The Accidental Witch – Chapter 10


The phone rang and with each ring my heart tightened up a notch further. If I couldn’t get through, I was pretty sure I was going to go crazy. Or crazier, since nothing about today seemed like it was “sane”. If September was right and I couldn’t hide things anymore though, then I what I needed more than anything was someone who’d help me out, and there was precisely one person who might be willing to do that.

My breath caught when the phone picked up and imagined in an instant all the possibilities for how this could go wrong. What if someone else answered the phone? What if there was company over? What if green skinned, bug-eyed, space aliens had replaced everyone I knew with cardboard duplicates? Yeah, some of those were unlikely but with all that had gone on so far, I didn’t feel like I was that clear on the rules for how the world worked anymore.

“Hi Penny! What’s up!” asked the one person in the world I knew would have my back no matter what.

“Hi Rosie, I’m a witch and I have a magic talking cat now and I lose my shadow!” I said. The words exploded out of me like a dam burst.

“Uh, ok, what’s all this now?” she asked.

“Don’t hang up!” I said, again blurting out my worst fear.

“Penny, are you ok?” she asked.

“Kind of, maybe, no?” I said. “It’s complicated.”

“Are you safe? Do you need me to call someone?” Rosie asked.

“I’m fine, and you’re the someone I needed to call,” I said.

“That’s good, cause you sound a little out there,” she said.

“I know. Today has been really, really nuts, and I need to tell someone about it,” I said.

“Do you want to switch to video?” Rosie asked.

“Yeah! That’s a great idea. There’s someone I want you to meet!” I said.

I looked around for September and found him cowering under the bed.

“Ok, give me a second and I’ll get my cam setup,” Rosie said. “Call you right back, ok?”

“Sure!” I said, and then felt a stomach churning thud when she hung up.

“Do I have to meet someone?” September asked.

“It’s just Rosie, she’s really nice and she’s my friend, and it’ll just be over video,” I said.

“What does that mean?” he asked.

“She’s going to call me back and we’ll see her on the screen here,” I said pointing at my computer. “And she’ll see us on hers.”

“Does she have to see me?” September asked.

“I think it’ll help convince her I’m telling the truth,” I said. “And I think she’ll really like you.”

The computer started ringing with her call and I picked it up.

“Hi again!” I said as Rosie’s face popped into focus on the monitor.

“Ok, you look like you’re in one piece,” she said. “So what was all that stuff before?”

“I’ve had the weirdest day,” I said, cutting myself off before I could spew out the particulars in context-less details.

“Explain,” she said. Her expression was an odd one. I couldn’t tell if she believed me already or if she’d decided I’d lost my marbles or something inbetween. If I had been someone else, I could see her suspecting that I was setting up a trick or a prank, but Rosie and I knew each other from kindergarten and she knew that I never played pranks on anyone.

Battling my urge to blurt things out, I managed to fill her in on what happened after I left school. I didn’t hold anything back, in part because I didn’t want to and in part because I wasn’t sure I could. I told her about finding September, about Grandma Apples, about the broom ride home and about talking with my shadow. Through it all she listened. A few times when the urge to spill everything got too strong and I rushed through a bit of the story, she asked questions so I could back up but otherwise she just watched me.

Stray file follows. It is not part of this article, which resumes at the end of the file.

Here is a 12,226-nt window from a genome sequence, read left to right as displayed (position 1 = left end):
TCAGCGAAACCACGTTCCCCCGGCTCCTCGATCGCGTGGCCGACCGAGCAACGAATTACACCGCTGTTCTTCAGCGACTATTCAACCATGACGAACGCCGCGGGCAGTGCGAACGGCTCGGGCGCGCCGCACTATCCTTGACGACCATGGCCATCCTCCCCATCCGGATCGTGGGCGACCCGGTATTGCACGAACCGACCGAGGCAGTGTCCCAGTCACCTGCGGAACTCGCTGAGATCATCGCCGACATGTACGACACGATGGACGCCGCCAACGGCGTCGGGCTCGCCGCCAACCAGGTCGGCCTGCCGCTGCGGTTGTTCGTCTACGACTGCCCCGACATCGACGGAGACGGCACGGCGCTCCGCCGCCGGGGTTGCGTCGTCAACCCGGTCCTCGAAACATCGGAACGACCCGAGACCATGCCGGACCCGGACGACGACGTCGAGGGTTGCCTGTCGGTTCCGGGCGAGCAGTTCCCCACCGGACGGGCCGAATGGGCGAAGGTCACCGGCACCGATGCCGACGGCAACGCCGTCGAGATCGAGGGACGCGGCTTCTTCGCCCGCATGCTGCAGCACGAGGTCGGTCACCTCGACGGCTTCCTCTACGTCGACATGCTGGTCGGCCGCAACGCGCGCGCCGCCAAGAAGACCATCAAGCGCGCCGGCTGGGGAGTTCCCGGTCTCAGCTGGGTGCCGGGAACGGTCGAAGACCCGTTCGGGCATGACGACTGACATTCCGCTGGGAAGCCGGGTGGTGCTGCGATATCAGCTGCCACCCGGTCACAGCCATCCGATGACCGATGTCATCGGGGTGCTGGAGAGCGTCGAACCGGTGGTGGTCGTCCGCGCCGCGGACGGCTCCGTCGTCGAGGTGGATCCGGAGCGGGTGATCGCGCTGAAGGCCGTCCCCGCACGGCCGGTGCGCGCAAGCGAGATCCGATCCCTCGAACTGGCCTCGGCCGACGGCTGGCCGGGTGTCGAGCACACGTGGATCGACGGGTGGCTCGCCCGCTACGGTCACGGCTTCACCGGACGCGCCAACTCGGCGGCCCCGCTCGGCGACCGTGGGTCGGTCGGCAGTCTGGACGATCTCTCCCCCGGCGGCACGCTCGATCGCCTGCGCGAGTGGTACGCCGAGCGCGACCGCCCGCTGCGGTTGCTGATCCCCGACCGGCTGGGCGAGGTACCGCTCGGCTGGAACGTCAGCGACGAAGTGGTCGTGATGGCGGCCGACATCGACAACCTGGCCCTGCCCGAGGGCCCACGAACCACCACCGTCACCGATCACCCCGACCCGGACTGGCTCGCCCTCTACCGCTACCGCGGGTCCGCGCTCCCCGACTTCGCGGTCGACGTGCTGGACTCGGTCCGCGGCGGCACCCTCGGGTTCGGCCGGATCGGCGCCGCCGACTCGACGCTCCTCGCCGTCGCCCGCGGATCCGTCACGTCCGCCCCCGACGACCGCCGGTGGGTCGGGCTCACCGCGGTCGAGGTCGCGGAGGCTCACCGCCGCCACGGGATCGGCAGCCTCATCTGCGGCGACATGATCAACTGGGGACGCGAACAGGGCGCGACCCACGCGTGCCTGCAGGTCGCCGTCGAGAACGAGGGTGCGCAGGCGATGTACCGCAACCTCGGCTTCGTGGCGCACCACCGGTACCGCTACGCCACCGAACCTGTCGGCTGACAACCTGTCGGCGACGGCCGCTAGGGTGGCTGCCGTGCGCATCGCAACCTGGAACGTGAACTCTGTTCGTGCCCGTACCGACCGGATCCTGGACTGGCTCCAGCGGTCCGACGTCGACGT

“And so now I can’t seem to stop talking,” I said. “Especially not about things I don’t want people to know.”

“You’re really serious about this?” she asked me after a moment of contemplation.

“Completely,” I said.

“I want to see him then,” she said. “September.”

“He’s kind of shy, but I’ll see if he’ll come on camera,” I said, and felt a furry form poke up from under my arm.

“Oh, she’s really pretty,” September said.

Rosie spasmed like a lightning bolt hit her.

“Is that real?” she asked, her eyes wide as the moon.

“Yep,” I said. “See, talking cat.”

“It’s nice to meet you Miss Rosie,” September said and gave a low cat bow.

The smile on Rosie’s face grew deeper and broader and from behind it I heard little squeals of barely contained delight.

“He’s adorable!” she said. “But how does he talk?”

“I’ve always been able to speak,” he said. “It’s one of my gifts.”

“Your fur looks so beautiful,” she said.

Without making any ado about it, September stepped through monitor and into the video with Rosie. One moment he was on my side of the glass and the next he was with her.

For a long moment neither of us said anything. We were both too stunned. September curled under Rosie’s hand and accepted a scritch behind the ears that Rosie seemed to do without any conscious awareness.

Before either of us managed to collect our wits, he stepped back through the window onto my side and said, “you’re right, she’s very nice!”

“Did that just happen?” Rosie asked, blinking as she tried to process what she’d seen.

“I’m sorry, wasn’t it ok to go over there?” September asked. “I thought that’s why you opened the door?”

I looked at my hand on the mouse. It was paler with the loss of my shadow. Was it really my hand anymore? Had I opened a magic door for September to walk through? Or was that something he could do naturally? I couldn’t tell and I wasn’t a hundred percent certain that I wanted to know. Being magical seemed kind of scary.

“I want to be a witch too,” Rosie said, her familiar courage alight in her eyes. “Where can I find a cat like September?”


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